Chorlton’s new neighbourhood Japanese restaurant that’s ‘almost like home’

Yane is the real deal

By Ben Arnold | Last updated 21 December 2023

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As a materials engineer, Duncan Yung was a bit wasted, though as far as the alchemy of cooking goes, perhaps knowing how the elements work together have stood him in good stead.

Because his cooking is a kind of magical alchemy. He retrained some years back, and after working in a few corporate hospitality environments, including a couple of chains you may have heard of, he realised his calling was a bit more at the homely end of things.

With wife Lisa – both their parents ran restaurants too, so it’s in the blood – they launched Yane, pronounced ‘yah-nay’, a delivery service run from a dark kitchen back in 2021, which was a huge hit. 

People would arrive from around the city to try and eat there, only to be told that they couldn’t. So the next stage of the business was kind of screaming at them.


Now, after a lengthy search (‘a hell of a journey’, in fact) which has taken in the length and breadth of Greater Manchester, they’ve found the home they wanted – ‘yane’ means ‘roof’ – in Chorlton.

“We’ve gone for a ‘ryokan’ kind of a look,” he told Manchester’s Finest last week, showing off his new premises. “The best way to describe it is it’s kind of like an old style Japanese manor house, they use old style techniques in building, timber frame, but it’s kind of a mish mash.

“The front of the restaurant is kind-of Toyko, Osaka-inspired, an open izakaya [an informal bar] kind of thing, and at the back it’s more like a ryokan with private rooms.”

Duncan reckons that we’ve been sold the wrong idea about Japanese food. Basically, your average family meal in Japan doesn’t involve a bone broth simmered over 14 hours for ramen.

“96% of Japanese people eat rice, very few eat noodle dishes,” he says. “It’s a misrepresentation that ramen is Japan’s comfort food. What you would make at home, you wouldn’t have mums and dads spending 18 hours making broths. They have rice, here’s a topping, and that’s the go-to.”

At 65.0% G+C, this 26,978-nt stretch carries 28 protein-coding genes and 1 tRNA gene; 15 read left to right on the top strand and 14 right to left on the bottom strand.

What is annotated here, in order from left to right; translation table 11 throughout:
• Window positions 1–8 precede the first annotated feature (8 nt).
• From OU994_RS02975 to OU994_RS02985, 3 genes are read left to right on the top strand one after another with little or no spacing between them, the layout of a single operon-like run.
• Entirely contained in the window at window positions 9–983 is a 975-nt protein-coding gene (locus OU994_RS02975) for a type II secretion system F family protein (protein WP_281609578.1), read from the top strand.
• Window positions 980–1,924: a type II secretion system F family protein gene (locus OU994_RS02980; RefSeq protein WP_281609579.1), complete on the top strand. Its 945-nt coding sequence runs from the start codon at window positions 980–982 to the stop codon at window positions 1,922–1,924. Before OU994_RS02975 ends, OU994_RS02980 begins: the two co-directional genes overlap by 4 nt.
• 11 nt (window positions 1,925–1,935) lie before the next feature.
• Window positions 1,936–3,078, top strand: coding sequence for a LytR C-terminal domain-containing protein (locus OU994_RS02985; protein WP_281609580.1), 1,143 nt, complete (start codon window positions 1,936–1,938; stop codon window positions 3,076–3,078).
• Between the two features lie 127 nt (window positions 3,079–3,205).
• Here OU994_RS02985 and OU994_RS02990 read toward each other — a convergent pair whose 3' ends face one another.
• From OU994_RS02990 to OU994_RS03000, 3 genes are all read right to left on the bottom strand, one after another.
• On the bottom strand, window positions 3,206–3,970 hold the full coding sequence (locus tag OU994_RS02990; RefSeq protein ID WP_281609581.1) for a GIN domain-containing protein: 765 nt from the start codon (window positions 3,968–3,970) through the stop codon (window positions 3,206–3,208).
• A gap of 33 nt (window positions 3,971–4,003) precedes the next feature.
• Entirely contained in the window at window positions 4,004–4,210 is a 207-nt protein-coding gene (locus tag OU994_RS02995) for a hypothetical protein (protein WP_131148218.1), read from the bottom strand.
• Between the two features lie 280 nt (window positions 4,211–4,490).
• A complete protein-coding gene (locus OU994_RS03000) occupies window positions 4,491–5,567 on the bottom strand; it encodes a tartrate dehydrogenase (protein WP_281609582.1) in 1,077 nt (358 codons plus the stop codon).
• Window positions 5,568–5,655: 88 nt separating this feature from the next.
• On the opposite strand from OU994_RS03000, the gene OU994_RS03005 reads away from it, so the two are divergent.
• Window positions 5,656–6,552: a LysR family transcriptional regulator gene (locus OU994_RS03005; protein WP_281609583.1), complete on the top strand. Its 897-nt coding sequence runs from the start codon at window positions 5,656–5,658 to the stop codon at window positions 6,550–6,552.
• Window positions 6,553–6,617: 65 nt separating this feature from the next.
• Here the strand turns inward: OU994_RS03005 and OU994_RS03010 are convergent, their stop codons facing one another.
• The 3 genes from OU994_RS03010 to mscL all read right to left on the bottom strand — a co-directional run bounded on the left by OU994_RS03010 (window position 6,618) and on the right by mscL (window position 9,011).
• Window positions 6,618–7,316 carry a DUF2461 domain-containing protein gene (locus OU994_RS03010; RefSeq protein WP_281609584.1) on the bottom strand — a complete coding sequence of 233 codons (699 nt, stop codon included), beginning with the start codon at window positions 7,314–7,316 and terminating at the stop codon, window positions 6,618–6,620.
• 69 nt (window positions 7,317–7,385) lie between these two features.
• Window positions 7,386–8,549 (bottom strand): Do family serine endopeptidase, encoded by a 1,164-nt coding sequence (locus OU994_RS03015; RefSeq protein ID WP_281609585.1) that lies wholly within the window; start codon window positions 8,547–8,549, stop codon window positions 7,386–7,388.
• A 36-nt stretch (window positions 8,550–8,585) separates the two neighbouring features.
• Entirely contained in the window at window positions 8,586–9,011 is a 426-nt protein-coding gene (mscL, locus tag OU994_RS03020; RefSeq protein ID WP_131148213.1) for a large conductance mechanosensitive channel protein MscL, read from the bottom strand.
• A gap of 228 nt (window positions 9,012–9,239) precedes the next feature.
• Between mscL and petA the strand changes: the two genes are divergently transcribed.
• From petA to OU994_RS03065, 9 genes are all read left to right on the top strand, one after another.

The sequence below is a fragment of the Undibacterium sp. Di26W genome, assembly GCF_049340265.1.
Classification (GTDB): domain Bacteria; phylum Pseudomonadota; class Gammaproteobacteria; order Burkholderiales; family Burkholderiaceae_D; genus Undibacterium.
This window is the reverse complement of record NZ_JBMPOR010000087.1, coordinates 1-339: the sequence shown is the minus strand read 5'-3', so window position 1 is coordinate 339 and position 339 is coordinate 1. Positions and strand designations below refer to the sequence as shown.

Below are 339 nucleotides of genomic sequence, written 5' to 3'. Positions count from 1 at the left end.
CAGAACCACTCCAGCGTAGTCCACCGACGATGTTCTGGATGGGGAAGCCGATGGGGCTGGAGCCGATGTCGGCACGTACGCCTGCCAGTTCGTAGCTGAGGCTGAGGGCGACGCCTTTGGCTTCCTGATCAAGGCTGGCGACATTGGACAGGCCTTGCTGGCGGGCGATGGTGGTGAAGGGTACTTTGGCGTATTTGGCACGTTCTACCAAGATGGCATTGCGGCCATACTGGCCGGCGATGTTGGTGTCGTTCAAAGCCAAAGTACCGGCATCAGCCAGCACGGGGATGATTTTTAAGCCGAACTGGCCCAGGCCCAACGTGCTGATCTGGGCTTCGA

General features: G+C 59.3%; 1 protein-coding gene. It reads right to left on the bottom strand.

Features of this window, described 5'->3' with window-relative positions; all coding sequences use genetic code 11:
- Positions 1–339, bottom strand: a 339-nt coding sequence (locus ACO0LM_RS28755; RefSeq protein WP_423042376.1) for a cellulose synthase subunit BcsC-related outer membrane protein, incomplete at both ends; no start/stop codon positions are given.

He’s also mindful that, for the majority of people, Japanese food means Wagamama. “They make no claim to be Japanese, but still that’s become the benchmark for a lot of people’s Japanese experience,” he says. 

“Japanese dishes are pigeonholed, sushi and ramen, where that accounts for maybe five percent of the entire cuisine. 

“There are so many different styles – ‘kaiseki’ style, where you have course after course of tiny dishes, classic home cooking, called ichiju sansai, where you have three dishes and a soup.

“I want this place to be a proper representation of Japanese food culture, on the back of donburi and kare (Japanese style curry) dishes, and bring those real Japanese flavours in. We had friends come in and try so many versions,” he said.


As such, Duncan does everything from scratch – he makes all his own umami-rich dashi, a golden stock using kombu seaweed and dried mushrooms, soaked overnight, as well as the curry sauces and other seasonings.

The pickles are all done in house too – carved into the shape of a serpent, just to go the extra mile.

Artist Junko Popham, who practises the art of Ikebana – Japanese flower arranging – and who is an adopted Manc, loves it here.

“She’s a long-time friend,” Duncan says, beaming with pride. “She said she’s not had flavours like this since she’s been in Tokyo.

“For me, that’s the best compliment anyone could have given me.”

Yane is open Wednesday to Sunday, from lunchtime Friday, Saturday and Sunday, and 4pm Wednesday and Thursday.

516 Wilbraham Rd, Chorlton, Manchester M21 9AW